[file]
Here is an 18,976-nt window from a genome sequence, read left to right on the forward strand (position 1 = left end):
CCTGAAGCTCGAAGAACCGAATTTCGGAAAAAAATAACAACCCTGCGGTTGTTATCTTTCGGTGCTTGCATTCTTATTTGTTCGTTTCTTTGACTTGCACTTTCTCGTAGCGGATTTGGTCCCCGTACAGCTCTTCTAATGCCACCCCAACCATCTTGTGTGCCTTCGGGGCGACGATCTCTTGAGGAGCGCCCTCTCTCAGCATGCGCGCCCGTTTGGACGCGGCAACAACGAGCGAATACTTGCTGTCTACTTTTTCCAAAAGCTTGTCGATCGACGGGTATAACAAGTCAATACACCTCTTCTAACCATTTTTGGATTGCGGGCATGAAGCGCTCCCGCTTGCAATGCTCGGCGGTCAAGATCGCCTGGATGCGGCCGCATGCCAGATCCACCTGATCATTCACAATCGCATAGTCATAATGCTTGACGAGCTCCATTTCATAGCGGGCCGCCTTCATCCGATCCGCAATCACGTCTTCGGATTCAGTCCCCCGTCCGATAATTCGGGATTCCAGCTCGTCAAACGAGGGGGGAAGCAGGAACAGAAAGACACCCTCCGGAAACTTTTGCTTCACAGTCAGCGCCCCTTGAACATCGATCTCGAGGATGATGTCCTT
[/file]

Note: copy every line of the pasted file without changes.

Here is an 18,976-nt window from a genome sequence, read left to right on the forward strand (position 1 = left end):
CCTGAAGCTCGAAGAACCGAATTTCGGAAAAAAATAACAACCCTGCGGTTGTTATCTTTCGGTGCTTGCATTCTTATTTGTTCGTTTCTTTGACTTGCACTTTCTCGTAGCGGATTTGGTCCCCGTACAGCTCTTCTAATGCCACCCCAACCATCTTGTGTGCCTTCGGGGCGACGATCTCTTGAGGAGCGCCCTCTCTCAGCATGCGCGCCCGTTTGGACGCGGCAACAACGAGCGAATACTTGCTGTCTACTTTTTCCAAAAGCTTGTCGATCGACGGGTATAACAAGTCAATACACCTCTTCTAACCATTTTTGGATTGCGGGCATGAAGCGCTCCCGCTTGCAATGCTCGGCGGTCAAGATCGCCTGGATGCGGCCGCATGCCAGATCCACCTGATCATTCACAATCGCATAGTCATAATGCTTGACGAGCTCCATTTCATAGCGGGCCGCCTTCATCCGATCCGCAATCACGTCTTCGGATTCAGTCCCCCGTCCGATAATTCGGGATTCCAGCTCGTCAAACGAGGGGGGAAGCAGGAACAGAAAGACACCCTCCGGAAACTTTTGCTTCACAGTCAGCGCCCCTTGAACATCGATCTCGAGGATGATGTCCTT